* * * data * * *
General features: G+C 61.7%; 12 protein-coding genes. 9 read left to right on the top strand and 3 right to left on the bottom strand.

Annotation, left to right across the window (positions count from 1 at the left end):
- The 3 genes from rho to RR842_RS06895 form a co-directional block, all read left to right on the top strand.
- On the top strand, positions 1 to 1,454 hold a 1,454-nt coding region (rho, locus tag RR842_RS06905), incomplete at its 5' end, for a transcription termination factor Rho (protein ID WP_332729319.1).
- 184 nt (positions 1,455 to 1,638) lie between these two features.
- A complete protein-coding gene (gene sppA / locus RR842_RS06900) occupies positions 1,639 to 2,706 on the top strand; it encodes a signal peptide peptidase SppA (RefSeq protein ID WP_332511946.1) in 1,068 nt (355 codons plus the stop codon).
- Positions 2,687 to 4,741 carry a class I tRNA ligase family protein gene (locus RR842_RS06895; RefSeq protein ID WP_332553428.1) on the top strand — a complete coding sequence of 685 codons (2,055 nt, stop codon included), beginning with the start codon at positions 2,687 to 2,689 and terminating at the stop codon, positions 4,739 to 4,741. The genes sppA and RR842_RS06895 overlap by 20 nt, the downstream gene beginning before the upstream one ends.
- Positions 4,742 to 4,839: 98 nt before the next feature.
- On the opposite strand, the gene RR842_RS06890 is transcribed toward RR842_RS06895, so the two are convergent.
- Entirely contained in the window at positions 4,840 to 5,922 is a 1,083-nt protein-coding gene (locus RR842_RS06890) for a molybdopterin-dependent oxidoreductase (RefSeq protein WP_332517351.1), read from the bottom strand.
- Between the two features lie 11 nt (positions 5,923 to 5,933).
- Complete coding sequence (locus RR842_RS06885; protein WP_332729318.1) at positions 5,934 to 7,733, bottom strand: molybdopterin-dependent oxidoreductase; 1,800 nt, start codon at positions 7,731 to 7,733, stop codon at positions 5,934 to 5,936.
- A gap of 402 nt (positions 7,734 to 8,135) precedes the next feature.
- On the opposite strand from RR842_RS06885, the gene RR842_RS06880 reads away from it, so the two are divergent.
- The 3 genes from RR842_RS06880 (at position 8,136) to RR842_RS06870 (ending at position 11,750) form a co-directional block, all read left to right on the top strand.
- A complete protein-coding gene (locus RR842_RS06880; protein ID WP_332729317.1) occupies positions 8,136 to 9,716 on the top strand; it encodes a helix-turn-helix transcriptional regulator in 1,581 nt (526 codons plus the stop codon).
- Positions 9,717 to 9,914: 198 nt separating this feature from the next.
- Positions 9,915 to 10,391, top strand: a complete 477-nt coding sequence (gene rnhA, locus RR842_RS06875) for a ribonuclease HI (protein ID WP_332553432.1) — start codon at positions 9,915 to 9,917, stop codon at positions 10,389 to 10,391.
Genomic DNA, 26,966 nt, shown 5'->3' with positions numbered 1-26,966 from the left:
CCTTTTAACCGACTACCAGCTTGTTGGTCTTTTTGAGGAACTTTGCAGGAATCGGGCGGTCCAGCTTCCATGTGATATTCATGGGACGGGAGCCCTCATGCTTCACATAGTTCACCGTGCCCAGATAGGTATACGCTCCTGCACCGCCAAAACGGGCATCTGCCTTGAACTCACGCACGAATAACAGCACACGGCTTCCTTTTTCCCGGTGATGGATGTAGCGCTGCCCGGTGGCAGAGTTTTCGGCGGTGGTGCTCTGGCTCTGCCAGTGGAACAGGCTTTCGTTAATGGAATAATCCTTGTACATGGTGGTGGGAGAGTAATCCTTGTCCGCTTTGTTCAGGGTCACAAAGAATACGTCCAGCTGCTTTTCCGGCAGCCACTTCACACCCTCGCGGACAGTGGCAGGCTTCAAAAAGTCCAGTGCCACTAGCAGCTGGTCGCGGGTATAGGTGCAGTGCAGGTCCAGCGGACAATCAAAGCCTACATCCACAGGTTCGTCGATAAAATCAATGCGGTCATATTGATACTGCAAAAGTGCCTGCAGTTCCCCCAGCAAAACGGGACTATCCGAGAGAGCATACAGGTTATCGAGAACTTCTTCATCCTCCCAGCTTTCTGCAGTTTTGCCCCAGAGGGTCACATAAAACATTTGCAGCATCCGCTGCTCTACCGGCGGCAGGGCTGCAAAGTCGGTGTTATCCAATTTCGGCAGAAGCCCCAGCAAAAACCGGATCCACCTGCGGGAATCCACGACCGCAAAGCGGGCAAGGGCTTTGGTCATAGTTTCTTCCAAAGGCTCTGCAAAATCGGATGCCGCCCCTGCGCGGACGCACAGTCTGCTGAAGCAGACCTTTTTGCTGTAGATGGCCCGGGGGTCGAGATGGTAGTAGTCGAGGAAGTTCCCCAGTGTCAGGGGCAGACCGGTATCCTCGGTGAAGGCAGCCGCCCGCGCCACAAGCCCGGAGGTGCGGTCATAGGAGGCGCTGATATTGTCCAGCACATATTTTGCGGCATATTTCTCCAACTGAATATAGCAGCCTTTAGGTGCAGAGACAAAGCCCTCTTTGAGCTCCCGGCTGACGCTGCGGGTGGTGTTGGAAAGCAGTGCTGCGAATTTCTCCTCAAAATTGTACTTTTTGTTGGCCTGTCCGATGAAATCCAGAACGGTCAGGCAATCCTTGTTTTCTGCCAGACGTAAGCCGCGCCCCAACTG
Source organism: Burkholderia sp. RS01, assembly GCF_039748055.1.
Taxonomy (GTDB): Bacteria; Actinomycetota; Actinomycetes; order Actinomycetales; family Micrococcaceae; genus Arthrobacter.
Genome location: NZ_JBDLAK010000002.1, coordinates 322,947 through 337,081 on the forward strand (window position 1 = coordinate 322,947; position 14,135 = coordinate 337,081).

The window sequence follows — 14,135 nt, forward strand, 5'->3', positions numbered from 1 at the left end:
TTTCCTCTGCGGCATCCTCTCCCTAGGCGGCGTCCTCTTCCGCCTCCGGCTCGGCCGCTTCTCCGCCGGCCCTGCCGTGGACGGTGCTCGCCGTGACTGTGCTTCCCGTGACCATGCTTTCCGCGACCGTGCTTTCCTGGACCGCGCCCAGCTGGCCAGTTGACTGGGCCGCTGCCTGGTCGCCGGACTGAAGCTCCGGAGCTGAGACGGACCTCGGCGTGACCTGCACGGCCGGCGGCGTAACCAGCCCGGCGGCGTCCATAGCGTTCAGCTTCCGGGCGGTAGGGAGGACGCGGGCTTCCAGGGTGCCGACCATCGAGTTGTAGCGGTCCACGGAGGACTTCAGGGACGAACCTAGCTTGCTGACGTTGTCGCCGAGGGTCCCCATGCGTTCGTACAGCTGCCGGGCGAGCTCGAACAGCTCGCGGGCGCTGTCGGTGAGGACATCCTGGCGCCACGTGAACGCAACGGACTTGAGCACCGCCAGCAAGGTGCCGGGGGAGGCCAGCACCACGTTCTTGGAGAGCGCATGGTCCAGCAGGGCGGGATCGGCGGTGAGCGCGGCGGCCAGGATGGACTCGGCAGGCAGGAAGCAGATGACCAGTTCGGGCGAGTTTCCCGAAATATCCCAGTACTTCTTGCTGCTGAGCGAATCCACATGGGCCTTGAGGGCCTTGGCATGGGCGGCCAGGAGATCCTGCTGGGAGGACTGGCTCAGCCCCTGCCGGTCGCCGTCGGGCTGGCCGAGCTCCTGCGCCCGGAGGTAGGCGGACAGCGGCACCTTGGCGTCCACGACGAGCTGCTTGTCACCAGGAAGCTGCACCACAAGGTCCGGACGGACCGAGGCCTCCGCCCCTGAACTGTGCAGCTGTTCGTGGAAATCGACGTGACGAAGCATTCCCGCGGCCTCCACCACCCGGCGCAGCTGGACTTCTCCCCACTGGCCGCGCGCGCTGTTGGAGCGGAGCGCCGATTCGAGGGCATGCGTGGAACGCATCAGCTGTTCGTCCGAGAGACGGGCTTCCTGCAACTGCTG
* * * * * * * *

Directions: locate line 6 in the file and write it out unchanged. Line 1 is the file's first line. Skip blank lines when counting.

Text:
- A complete protein-coding gene (gene sppA / locus RR842_RS06900) occupies positions 1,639 to 2,706 on the top strand; it encodes a signal peptide peptidase SppA (RefSeq protein ID WP_332511946.1) in 1,068 nt (355 codons plus the stop codon).